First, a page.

The SARS-CoV-2 pandemic has changed life across the globe—and sports are no exception. For the foreseeable future, frequent policy changes and the threat of new variants will remain our new normal. We encourage all athletes to follow the latest public health recommendations, and to let their providers know if they have been exposed to the infection so they can be managed and cleared to return to sport.
Mild illness is defined as cold symptoms, gastrointestinal symptoms, loss of taste and smell without fever, or cardiac symptoms (chest pain and shortness of breath). Athletes with mild illness are advised to refrain from exercising for 3 days from symptom onset. Symptom-free athletes who receive a positive test result should also abstain from exercise for 3 days. We recommend a medical evaluation before returning to sport.
Moderate illness is defined as a fever for more than 2 days, chills, flu-like symptoms, chest pain, or shortness of breath. Athletes with moderate illness are advised to refrain from exercising for at least 5 days from symptom onset, and until all fever and cardiac symptoms have been resolved. We recommend a medical evaluation before returning to sport. Testing may include an ECG, echocardiogram, and a cardiac blood test.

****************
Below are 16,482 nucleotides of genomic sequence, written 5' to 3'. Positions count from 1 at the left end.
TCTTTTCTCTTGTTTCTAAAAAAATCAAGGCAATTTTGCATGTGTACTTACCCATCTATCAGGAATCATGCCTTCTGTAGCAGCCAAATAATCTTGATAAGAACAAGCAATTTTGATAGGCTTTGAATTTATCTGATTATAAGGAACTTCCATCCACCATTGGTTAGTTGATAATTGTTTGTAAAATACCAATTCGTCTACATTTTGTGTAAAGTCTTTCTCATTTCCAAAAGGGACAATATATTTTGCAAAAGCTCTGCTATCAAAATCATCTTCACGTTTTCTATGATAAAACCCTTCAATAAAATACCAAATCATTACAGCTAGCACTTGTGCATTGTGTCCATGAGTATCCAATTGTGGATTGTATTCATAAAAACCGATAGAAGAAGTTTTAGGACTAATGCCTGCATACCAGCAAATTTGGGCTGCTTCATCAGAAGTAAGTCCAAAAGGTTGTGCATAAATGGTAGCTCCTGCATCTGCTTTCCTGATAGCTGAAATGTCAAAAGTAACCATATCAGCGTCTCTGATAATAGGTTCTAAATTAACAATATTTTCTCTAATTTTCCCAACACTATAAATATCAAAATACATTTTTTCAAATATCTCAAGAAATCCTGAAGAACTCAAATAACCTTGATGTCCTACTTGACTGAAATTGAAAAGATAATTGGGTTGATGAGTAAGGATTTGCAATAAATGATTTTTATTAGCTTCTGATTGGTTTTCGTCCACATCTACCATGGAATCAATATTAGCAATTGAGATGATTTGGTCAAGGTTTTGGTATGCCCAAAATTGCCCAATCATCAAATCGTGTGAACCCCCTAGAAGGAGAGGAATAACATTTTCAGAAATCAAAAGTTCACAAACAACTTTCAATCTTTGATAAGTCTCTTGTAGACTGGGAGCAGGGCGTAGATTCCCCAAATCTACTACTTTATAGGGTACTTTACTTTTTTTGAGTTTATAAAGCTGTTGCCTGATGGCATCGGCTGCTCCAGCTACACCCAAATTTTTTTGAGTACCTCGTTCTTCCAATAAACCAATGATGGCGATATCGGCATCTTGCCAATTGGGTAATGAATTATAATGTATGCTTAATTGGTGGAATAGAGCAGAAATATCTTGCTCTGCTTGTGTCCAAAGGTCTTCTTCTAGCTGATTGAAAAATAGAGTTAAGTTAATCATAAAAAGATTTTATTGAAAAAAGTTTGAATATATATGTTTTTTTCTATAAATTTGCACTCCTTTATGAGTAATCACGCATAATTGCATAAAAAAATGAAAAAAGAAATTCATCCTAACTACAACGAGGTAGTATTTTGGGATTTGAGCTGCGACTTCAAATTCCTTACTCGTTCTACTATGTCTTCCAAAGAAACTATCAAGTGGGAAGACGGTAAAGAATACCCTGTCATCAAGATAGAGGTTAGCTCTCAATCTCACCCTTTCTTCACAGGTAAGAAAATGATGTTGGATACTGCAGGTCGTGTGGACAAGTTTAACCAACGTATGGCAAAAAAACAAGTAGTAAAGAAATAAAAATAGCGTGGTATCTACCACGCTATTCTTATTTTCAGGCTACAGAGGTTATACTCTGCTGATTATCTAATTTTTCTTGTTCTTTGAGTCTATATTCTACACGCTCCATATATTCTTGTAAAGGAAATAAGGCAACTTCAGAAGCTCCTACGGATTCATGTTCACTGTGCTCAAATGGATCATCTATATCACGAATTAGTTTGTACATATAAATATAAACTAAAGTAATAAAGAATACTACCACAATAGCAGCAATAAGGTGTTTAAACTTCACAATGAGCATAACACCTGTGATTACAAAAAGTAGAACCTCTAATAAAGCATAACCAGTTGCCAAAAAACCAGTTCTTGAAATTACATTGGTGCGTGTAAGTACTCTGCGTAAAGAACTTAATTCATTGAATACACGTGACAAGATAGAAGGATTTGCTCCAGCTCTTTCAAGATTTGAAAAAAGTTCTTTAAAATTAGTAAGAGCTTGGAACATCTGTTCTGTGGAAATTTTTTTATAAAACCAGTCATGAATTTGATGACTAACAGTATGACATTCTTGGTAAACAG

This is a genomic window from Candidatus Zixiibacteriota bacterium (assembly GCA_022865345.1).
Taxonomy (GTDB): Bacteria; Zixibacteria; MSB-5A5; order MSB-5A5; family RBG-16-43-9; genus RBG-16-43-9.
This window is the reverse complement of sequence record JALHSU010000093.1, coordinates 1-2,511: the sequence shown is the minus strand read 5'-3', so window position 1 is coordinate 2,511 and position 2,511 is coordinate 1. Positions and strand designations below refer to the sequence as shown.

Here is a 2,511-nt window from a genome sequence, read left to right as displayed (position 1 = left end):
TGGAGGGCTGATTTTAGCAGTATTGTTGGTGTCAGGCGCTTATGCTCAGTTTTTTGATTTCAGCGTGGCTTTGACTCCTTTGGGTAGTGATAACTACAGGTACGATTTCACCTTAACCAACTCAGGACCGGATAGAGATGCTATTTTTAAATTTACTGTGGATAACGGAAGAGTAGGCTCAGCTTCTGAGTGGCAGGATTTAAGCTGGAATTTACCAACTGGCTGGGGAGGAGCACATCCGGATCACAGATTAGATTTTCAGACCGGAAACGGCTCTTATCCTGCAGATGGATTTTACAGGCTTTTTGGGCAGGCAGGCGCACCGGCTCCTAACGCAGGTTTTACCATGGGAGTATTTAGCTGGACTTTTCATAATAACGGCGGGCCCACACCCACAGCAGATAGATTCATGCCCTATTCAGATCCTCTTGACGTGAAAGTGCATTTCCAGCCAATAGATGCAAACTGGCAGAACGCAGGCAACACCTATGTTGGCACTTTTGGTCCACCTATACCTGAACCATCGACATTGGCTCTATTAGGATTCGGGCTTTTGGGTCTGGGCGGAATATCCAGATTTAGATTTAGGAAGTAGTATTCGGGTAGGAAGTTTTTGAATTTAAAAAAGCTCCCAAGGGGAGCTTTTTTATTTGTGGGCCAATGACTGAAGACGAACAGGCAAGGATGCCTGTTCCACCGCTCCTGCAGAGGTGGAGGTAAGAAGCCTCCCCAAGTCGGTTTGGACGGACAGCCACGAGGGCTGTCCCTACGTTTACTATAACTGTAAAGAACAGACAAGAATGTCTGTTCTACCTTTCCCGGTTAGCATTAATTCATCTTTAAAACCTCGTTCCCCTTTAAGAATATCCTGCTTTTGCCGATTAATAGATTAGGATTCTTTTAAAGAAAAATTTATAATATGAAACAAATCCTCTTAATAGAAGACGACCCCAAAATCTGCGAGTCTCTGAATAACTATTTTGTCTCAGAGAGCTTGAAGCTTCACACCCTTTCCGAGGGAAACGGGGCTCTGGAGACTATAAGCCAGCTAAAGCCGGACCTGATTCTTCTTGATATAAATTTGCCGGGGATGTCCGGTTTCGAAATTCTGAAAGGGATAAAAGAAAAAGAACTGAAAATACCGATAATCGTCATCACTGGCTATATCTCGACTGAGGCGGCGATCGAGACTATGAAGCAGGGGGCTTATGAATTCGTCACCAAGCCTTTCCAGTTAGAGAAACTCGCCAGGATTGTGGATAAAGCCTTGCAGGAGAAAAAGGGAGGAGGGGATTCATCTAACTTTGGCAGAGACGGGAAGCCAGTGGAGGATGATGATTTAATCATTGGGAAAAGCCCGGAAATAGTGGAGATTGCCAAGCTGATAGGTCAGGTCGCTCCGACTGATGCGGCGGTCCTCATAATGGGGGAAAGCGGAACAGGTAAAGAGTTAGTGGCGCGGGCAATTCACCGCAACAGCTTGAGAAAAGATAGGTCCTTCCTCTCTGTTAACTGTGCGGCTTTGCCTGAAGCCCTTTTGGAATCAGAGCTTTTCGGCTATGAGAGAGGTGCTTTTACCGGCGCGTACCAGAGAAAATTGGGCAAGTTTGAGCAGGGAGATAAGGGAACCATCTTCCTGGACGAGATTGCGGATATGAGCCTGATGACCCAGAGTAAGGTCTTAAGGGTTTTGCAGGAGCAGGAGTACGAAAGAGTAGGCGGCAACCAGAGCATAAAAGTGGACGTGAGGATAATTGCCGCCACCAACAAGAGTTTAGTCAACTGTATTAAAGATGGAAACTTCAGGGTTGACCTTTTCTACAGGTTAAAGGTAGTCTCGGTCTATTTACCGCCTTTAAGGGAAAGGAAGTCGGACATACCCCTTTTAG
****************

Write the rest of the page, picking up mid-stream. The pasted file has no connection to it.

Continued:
Any athlete with a severe infection or requiring hospitalization must obtain clearance from their provider before resuming activity. If any athlete returning to activity develops chest pain, shortness of breath, palpitations, or unexplained exercise intolerance, they should stop all activity and consult their provider.
Although not much has been published on this matter, we are concerned that many of the prolonged COVID-19 symptoms are similar to those seen in post-concussive syndrome. For this reason, we are recommending a reevaluation from a concussion risk perspective for all the athletes who have had or currently have neurologic symptoms.
For more information see our editorial on Post-COVID-19 Neurologic Syndrome and Concussion in The Clinical Journal of Sports Medicine: